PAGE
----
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Thanksgiving with Type 1 Diabetes: 3 Blood Sugar Management Tips

Increase your basal insulin levels in advance and then bolus to match the slow digestion of that big ongoing meal

It’s the holidays, and you should be able to enjoy the fun and yum that comes with the season. As people with type 1 diabetes, however, we have to plan ahead for a day that revolves around mashed potatoes, stuffing, and pie.

Carbohydrate central!

Chasing high blood sugars all day on Thanksgiving (and likely the day after) is not fun. But it isn’t your only option, either.

Here are 3 tips for making type 1 diabetes management more successful on Thanksgiving. 

Increase your background insulin

While the insulin we bolus technically covers our mealtime insulin needs, a significant change in your calorie consumption has a big impact on your background insulin needs, too. 

Anticipate that Thanksgiving, and possibly the day after, will be BIG Carb Days and boost your background insulin in advance.

For example, have you ever noticed that your blood sugar the day after eating pizza runs a little higher and is a little more stubborn? The extra glucose produced from those higher-calorie meals linger in a variety of ways — and easily mean you’ll need more insulin the day of and the day after.

Instead of chasing your blood sugar with bolus after bolus after bolus, you’ll have a much easier time staying in your goal blood sugar range if you increase your long-acting insulin dose or set a temporary higher basal rate in your pump.

Talk to your healthcare team about taking 20 to 30 percent more background insulin on the day of Thanksgiving (13 units instead of 10, for example) or setting a temporary basal rate of 20 to 30 percent more insulin. 

If you normally take your long-acting insulin dose at night, you could take your normal long-acting dose the night before Thanksgiving, and then take 30 percent more midmorning on Thanksgiving day.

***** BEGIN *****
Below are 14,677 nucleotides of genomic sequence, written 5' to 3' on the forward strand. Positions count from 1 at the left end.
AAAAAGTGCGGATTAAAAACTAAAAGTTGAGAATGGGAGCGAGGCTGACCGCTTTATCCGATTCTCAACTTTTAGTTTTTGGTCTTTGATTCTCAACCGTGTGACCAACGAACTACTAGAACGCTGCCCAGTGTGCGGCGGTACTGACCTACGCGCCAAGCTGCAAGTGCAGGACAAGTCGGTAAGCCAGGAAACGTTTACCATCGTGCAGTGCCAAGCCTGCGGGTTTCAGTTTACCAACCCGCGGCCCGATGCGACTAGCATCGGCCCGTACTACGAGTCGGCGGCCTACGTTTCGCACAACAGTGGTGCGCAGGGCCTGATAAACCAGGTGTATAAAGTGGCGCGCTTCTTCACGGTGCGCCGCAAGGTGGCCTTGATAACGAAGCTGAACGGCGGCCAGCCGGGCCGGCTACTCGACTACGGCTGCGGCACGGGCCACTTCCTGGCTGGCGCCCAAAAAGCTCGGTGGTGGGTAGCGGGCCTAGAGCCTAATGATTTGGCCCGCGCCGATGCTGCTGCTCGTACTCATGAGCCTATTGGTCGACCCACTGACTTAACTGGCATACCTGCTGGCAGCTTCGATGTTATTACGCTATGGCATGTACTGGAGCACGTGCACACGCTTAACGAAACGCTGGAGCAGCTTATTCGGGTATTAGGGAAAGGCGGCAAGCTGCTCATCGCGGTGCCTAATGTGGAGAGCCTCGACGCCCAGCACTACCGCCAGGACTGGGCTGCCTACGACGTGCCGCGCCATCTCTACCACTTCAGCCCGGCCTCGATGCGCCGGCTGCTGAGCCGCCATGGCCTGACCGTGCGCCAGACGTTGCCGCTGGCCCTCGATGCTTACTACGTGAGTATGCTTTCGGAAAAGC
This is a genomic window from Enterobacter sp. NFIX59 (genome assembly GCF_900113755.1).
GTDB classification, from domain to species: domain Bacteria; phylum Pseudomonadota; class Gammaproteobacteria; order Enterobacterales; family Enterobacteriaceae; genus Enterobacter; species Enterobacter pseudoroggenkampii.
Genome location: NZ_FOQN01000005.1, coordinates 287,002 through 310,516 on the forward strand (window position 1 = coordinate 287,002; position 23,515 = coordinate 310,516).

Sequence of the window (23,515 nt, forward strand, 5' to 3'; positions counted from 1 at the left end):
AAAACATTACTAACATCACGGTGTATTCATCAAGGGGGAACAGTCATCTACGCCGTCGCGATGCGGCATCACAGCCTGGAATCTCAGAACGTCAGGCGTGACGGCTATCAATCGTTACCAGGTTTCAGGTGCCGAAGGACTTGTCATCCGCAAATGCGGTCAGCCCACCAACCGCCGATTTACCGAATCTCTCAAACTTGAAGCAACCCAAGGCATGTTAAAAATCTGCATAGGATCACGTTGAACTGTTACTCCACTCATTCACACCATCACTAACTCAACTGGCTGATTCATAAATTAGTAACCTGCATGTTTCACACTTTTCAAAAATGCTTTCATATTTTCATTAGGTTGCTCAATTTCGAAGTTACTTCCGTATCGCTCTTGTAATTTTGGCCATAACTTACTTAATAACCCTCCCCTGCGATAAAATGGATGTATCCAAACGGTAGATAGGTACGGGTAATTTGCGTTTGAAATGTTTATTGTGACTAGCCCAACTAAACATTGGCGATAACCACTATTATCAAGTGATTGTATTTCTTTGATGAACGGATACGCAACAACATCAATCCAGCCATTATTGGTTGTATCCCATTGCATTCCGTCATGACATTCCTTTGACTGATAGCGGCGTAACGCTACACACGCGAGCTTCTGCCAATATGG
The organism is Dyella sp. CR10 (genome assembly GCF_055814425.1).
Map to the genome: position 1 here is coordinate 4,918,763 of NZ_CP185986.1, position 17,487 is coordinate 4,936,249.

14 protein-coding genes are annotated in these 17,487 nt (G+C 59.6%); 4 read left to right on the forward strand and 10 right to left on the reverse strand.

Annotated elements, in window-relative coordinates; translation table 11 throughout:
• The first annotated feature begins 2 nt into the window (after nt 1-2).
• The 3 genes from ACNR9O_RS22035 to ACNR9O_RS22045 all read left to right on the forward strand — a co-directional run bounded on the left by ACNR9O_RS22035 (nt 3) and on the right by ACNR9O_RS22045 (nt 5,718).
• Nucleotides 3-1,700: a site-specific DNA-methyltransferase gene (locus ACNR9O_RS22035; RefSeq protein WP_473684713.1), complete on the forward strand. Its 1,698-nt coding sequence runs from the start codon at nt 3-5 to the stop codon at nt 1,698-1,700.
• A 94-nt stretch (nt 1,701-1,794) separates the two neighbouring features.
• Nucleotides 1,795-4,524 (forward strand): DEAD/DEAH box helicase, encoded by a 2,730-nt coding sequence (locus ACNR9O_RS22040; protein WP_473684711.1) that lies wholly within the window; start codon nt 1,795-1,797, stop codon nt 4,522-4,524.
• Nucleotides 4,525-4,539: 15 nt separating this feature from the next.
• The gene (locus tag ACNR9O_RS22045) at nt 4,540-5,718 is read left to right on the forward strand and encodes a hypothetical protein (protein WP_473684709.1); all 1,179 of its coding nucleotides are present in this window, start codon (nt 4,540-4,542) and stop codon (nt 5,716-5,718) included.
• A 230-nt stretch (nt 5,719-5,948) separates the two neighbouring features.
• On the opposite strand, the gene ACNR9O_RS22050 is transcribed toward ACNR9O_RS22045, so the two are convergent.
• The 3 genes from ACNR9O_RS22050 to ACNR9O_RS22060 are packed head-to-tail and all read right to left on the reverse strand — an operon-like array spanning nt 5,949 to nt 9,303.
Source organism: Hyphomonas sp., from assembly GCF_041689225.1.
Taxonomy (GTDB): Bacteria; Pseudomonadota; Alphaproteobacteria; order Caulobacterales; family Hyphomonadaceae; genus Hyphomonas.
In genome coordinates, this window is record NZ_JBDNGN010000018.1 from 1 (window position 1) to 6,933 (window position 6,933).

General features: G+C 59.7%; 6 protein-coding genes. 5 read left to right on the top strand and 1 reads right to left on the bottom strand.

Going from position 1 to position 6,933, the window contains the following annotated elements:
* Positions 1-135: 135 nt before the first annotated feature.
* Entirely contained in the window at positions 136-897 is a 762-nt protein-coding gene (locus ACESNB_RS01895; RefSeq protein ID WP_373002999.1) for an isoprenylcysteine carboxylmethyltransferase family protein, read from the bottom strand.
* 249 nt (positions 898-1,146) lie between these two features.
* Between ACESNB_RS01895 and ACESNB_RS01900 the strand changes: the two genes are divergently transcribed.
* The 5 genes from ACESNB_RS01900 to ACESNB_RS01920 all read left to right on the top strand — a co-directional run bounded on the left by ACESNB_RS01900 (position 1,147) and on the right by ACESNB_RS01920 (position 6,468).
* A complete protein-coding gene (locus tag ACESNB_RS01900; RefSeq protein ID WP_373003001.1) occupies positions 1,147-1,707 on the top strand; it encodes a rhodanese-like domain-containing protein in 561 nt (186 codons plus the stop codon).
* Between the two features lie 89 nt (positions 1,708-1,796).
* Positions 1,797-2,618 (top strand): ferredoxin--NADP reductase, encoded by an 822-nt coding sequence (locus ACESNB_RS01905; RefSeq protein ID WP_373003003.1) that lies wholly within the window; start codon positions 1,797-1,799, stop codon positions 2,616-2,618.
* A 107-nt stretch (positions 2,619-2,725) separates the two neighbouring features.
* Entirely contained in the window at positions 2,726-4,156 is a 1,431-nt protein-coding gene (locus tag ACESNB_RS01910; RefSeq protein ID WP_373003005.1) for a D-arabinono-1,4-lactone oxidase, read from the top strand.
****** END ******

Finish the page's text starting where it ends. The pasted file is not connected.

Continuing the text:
And if you plan on eating leftover pie and mashed potatoes all weekend, you’ll likely want to keep that higher dose going. 

Choose the carbs you love the most!

Personally, I’ve never understood the appeal of stuffing, nor do I need to eat sweet potatoes with marshmallows on top (gross!). But mashed potatoes, homemade cranberry sauce, gravy, and blueberry pie definitely score high on my “carbohydrate priorities” list. 

Just because there are 9 different types of starchy carbs on the table doesn’t mean you have to eat them all.

Choose the carbohydrates that matter most to you. 

Are the crackers and cheese everyone’s eating before Thanksgiving dinner really worth the carbs? 

Maybe. Maybe not. For me, no — I’ll save those carbs for dinner, and have something lighter for an early day meal. (Probably a salad!)

Ask yourself in advance, ‘which carbs matter the most to me?’

Don’t take your insulin dose all at once

When you put that much food in your belly within just a few hours, you’ll inevitably be digesting those calories for hours and hours.

If you count up all the carbohydrates on your plate and take the full dose of insulin right then, you’ll probably end up low in two hours. Then you’ll treat the low, and end up sky-high a few hours after that because the rest of your dinner is finally being digested.

Remember, when you consume a large serving of fat and/or protein, you’ll need insulin to compensate for those macronutrients, too. It’s not just about carbohydrates. 

Most likely, you’ll eat a big plate of food, go back for a smaller plate of seconds, and then an hour later, have a big piece of pie!

My Action Plan for Turkey Day

My action plan for Thanksgiving is simple:

  • I try to skip seconds
  • I take at least 5 units of insulin every 2 hours until I total 15 to 20 units depending on how much I ate.
  • I check my blood sugar frequently to be sure I didn’t over-or-under-estimate my insulin needs. 

Remember, More Insulin

Conquering type 1 diabetes on a day like Thanksgiving just requires… more insulin than you’re used to taking. 

That insulin needs to be spread out over the course of many hours instead of being taken around the time you eat because the extra fat and protein mixed with all those carbs will extend the time your food takes to fully digest. 

As always, work with your healthcare team if you aren’t accustomed to adjusting and manipulating your insulin doses on your own. 

Check often. Give thanks. Enjoy!

Ginger Vieira has lived with Type 1 diabetes and Celiac disease since 1999, and fibromyalgia since 2014. She is the author of 4 books: Pregnancy with Type 1 Diabetes, Dealing with Diabetes Burnout, Emotional Eating with Diabetes, Your Diabetes Science Experiment. Ginger creates content regularly for Diabetes Strong, Healthline, HealthCentral, DiabetesDaily, EverydayHealth and her YouTube Channel. Her background includes a B.S. in Professional Writing, certifications in cognitive coaching, Ashtanga yoga, and personal training with several records in drug-free powerlifting. She lives in Vermont with two kiddos and two dogs.

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